By the end of the weekend, I could barely function. But to my surprise and delight, the night we wrapped production, I had the opposite of an academic anxiety dream. 

This time, sitting at my desk, staring at the exam, I felt calm and relaxed and competent and confident and capable of using my skills to get the job done. I arrived early, I finished on time, and I enjoyed the process in between. My professor even pulled me aside after class to ask if I would consider being captain of his competitive problem solving team. 

No anxiety there. 

I snoozed my alarm four times just to go back under and see what happened next. 

The point is, not all exam dreams are frightening. Especially if your waking life is growing and moving forward and taking on new challenges. 

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What’s your most recurring dream?

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* * * *

Scott Ginsberg
That Guy with the Nametag
Author. Speaker. Strategist. Inventor. Filmmaker. Publisher. Songwriter.  
scott@hellomynameisscott.com
www.nametagscott.com


Never the same speech twice. Customized for your audience. Impossible to walk away uninspired.

Now booking for 2016-2017.

Email to inquire about fees and availability. Watch clips of The Nametag Guy in action here!

Tuesday, June 28, 2016

They took up the cross I thought I was going to have to bear alone

Philippe’s compelling book on his creative process explains that to offer the most honest performance, he must be all alone. He must be prisoner of the fortress of his art. And so, he creates a giant wall around himself and, inside that wall, follows his honesty and intuition. 

I agree with his philosophy, but only eighty percent of the time. Because the other twenty requires collaboration. For years, I had it in my head that I must always work alone. 

But the reality is, it doesn’t make sense to be a singular unit. Brains need other brains. Trying to regulate by ourselves is like being trapped in a circle. We can’t survive alone, and even if we could, we wouldn’t want to. 

What I’m learning is, collaboration isn’t about compromise; it’s about ending up somewhere else. Somewhere different. Somewhere better. Somewhere we never could have gotten by ourselves.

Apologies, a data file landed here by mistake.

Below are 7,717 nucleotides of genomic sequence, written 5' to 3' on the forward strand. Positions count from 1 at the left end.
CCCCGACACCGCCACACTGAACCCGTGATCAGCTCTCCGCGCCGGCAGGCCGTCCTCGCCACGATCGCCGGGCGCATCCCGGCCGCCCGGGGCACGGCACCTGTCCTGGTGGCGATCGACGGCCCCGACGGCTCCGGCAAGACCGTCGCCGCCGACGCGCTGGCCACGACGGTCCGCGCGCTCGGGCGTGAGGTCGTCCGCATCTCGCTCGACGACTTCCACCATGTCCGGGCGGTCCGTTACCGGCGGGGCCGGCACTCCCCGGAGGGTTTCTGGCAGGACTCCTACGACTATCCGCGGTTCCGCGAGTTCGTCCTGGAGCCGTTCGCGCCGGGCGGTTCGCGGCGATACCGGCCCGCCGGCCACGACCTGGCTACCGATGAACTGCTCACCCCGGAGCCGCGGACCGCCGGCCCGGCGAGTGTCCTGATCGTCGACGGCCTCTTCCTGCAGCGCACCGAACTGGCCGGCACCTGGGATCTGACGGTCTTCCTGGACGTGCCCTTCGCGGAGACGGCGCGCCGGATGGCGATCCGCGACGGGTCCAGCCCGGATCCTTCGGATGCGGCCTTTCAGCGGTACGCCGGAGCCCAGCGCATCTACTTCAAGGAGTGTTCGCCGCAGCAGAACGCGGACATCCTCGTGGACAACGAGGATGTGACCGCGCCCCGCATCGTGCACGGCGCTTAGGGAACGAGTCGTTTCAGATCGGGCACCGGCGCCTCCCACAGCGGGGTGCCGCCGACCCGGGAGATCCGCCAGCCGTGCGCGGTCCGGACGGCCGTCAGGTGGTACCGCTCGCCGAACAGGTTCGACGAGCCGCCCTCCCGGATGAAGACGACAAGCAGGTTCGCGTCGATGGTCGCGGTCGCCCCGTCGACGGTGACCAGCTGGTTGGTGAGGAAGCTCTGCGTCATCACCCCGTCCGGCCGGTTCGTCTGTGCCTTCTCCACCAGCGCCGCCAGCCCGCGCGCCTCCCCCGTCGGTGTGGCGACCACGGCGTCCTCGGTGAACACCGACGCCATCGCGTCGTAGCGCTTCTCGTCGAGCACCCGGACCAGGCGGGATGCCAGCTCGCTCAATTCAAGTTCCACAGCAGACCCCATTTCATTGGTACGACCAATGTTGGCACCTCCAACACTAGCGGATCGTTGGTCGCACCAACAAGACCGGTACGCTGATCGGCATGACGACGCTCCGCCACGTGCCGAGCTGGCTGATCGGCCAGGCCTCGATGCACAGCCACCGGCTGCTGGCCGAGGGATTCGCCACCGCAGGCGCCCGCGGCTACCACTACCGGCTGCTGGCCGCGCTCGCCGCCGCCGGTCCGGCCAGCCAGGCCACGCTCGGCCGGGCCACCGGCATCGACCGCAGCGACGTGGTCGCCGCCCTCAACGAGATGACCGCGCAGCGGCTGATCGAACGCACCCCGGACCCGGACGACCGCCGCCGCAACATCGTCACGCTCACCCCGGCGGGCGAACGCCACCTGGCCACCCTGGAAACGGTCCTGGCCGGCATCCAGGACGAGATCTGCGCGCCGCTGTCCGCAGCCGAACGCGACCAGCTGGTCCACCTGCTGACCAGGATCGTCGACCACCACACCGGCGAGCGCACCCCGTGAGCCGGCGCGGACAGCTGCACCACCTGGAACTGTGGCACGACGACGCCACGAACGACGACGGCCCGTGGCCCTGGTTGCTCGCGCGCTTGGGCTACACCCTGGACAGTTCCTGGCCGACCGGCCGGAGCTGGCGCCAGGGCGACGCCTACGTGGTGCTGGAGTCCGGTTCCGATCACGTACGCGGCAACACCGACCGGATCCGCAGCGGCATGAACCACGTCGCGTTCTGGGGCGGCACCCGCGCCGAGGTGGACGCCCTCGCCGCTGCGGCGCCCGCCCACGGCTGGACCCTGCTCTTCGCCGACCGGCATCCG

That’s my favorite part about executing creative projects with a team. Despite my control freak tendencies, despite my incurable individualism and despite my allergy to feedback, collaborating challenges me to expand the echo chamber of my own mind. 

It forces me to walk in alien worlds in order to see the project afresh. And it gifts me with the opportunity to see my own work through the eyes of another. 

That’s priceless perspective. And it doesn’t have to happen all day, every day. But anything less than twenty percent, and I don’t feel connected to the world in the way that I need to be to be the best version of myself. 

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Whom are you asking to take up your cross with you?
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* * * *

Scott Ginsberg
That Guy with the Nametag
Author. Speaker. Strategist. Inventor. Filmmaker. Publisher. Songwriter.  
scott@hellomynameisscott.com
www.nametagscott.com


Never the same speech twice. Customized for your audience. Impossible to walk away uninspired.

Now booking for 2016-2017.

Email to inquire about fees and availability. Watch clips of The Nametag Guy in action here!

Monday, June 27, 2016

A display of a lack of human regard

Respect doesn’t require extra time. 

Just intention and attention. And that can be the different between a happy customer and an infuriated hater who leaves a one star review online. 

Macinnis’s fascinating study about incivility found that customers are less likely to patronize a business that has an employee who is perceived as rude. Something as simple as witnessing an uncivil interaction can lead customers to negatively generalize about employees, the organization, the brand and any future encounters with the company. 

In fact, the study found that customers who experienced these moments of incivility actually desired for revenge against the perpetrator. It’s called deontic justice, which is a form of organizational fairness based on what is the correct moral course of action for a company or an individual. 

For example, after witnessing an uncivil interaction, say, between a floor manager and a forgetful waitress, customers are more likely to spread negative word of mouth about the restaurant and ultimately take their business elsewhere. 

Retail businesses cannot overlook this reality. Because there’s always somebody watching. 

And so, if we’re insensitive and disrespectful and rude to the people we work with, that display of a lack of human regard will trickle down to the bottom line. It doesn’t mean we have to love everyone we work with. Be we still have to respect them. Even when they screw up. 

Not acting how we feel doesn’t make us hypocrites, it makes us adults. 

Incivility, on the other hand, is the easy way out. 

Remember, each one of us is accountable for our own happiness. Not just for the sake of our sanities, but out of respect for the people we work with and work for everyday. 

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How is your company mitigating against the detrimental effects of incivility?

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* * * *

Scott Ginsberg
That Guy with the Nametag
Author. Speaker. Strategist. Inventor. Filmmaker. Publisher. Songwriter.  
scott@hellomynameisscott.com
www.nametagscott.com


Never the same speech twice. Customized for your audience. Impossible to walk away uninspired.